After the hatchlings are released, the hotel organised a sunset dinner on a desolate sandbar. With the sun going down on the west and the full moon rising on the east, the sea reflecting myriad hues and candles lining the way to the seafood-filled table, it was an intoxicating atmosphere.

The next two days were for exploration.

Early morning is the best time to visit the Big and Small Lagoons near Miniloc island. We kayaked to the lagoons surrounded by labyrinthine black cliffs. Some tourists were riding tiny bangka boats. It was amazing to see how phone cameras and selfie sticks have taken over our lives, with most tourists keeping their eyes on the phones instead of the scene before them.

There was more to discover in these tropical islands, replete with diverse flora and fauna. A Filipino lunch at an Island Club was followed by a tour of Snake Island – named due to the s-shaped sandbar that “snakes” off the shores. The white sandbar, with shallow swimming areas on either side, is visible only at low tide.

On the way back, it was sad to see forest fires on some islands despite the conservation efforts.

Lagen Island was yet to be explored.

There are two ways to access the beach – kayaking to it around the cliff or hiking up the hill. Lover guided us through a bird and monkey-filled dense rainforest trail. The quaint cove was a welcome sight at the end of the moderately tough and humid walk. Kayaking back, after a refreshing dip, was less tiring.

Life on a Green Island
As an environment officer, Jamie has no “typical days”. She could be in office, researching or attending community meetings, or conducting lectures about wildlife and showing how turtle nests are managed on-site. For Jamie, living in the island is a dream, as well as therapeutic. She does not mind the absence of malls, partying, drinking and such. Wildlife, hiking and snorkelling rejuvenate and de-stress her. Homesickness and craving for fast food is usually cured by a day off or a stash of comfort food.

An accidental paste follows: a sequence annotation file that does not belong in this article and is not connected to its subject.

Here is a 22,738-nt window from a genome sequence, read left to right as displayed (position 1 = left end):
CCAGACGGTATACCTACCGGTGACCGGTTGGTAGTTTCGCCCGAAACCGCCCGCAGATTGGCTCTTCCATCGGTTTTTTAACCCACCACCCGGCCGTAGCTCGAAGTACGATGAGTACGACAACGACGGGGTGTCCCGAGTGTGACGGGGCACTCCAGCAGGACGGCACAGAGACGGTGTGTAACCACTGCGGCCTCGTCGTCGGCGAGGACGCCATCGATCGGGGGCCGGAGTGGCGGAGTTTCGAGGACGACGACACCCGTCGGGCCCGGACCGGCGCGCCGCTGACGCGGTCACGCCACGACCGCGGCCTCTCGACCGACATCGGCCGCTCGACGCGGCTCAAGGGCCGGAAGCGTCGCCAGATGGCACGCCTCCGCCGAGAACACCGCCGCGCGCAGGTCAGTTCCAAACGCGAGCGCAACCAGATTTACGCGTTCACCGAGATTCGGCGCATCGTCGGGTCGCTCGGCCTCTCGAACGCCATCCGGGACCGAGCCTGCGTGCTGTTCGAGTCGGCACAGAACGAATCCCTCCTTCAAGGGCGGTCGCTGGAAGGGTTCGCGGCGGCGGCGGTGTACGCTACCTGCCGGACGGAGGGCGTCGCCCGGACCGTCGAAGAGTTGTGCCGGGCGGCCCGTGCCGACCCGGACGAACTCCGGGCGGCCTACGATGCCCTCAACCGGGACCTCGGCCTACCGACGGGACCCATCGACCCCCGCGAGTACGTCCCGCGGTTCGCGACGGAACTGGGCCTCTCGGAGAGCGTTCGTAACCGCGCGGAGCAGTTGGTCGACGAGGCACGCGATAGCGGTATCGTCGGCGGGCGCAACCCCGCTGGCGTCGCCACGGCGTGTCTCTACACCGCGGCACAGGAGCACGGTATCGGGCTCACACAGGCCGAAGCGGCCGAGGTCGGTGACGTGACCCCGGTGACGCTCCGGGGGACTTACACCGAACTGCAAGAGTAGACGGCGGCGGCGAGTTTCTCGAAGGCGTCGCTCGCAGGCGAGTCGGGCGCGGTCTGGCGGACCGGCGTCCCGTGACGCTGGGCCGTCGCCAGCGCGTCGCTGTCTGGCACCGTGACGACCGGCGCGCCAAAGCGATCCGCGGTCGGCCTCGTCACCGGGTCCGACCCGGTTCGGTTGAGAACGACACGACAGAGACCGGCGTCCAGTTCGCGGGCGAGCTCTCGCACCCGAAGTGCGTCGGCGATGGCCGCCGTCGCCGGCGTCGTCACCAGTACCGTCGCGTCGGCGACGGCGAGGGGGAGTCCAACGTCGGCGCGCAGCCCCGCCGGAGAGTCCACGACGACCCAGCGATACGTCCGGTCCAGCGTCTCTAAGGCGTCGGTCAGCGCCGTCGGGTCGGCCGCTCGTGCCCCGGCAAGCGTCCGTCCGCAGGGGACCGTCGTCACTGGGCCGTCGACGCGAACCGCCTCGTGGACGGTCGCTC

Losing track of time is better than losing track of her surroundings. She needs to remember she is living among wildlife. Walking into monitor lizards and snakes is common. Jamie has even once actually stepped on a water monitor lizard! Thankfully, there are not many venomous types around.
What is really venomous is man’s destructive nature.

Just three days in El Nido can make one realise the importance of people like Jamie and her employers, who protect our much-threatened environment and educate us to be responsible tourists.

Alphaland Balesin Island Club is an exclusive, members-only island club located east of Manila, Philippines. A 20-minute chartered ATR plane ride from Parañaque will get you there. The Balesin Island Club brings together the ambience of seven countries to the 500-hectare tropical isle with 7.3km of white-sand beaches. The island is the epitome of luxurious holidaying amid forest and marine sanctuaries. It ensures ecological continuity with rainwater harvesting, 80% water recycling, a reverse osmosis plant, on-site eco-friendly transportation, organic farming and alternative sources of energy to reduce waste.

There are seven themed villages, with lavish villas offering premium amenities – namely Balesin (Philippines), Bali (Indonesia), Phuket (Thailand), Mykonos (Greece), St. Tropez (France), Costa del Sol (Spain) and Toscana (Italy) – recreating the atmosphere of the countries they represent. From architecture, landscaping, interiors, food and drinks to music, each villa and restaurant will transport you.

The Balesin Royal Villa, overlooking the scenic Lamon Bay and the Sierra Madre mountain range, echoes Asian royal culture. The island is a preferred venue for high-profile, themed weddings.
Balesin has a wellness centre and spa. The center focuses on diagnostic testing to predict possible illnesses due to genetics and lifestyle habits.

To enjoy Balesin, you either have to be a member or be accompanied by one. There are three membership plans, open to all nationalities:
1. Gold Balesin Share – around $440,485 for 7 free villa nights a year, 1 nominee.*
2. Diamond Balesin Share – around $80,088 for 14 free villa nights a year, 2 nominees.*
3. Corporate Balesin Share – around $120,132 for 28 free villa nights a year, 3 nominees.*
*Forfeits after 12 months from anniversary month. Rates are subject to change and include conditions.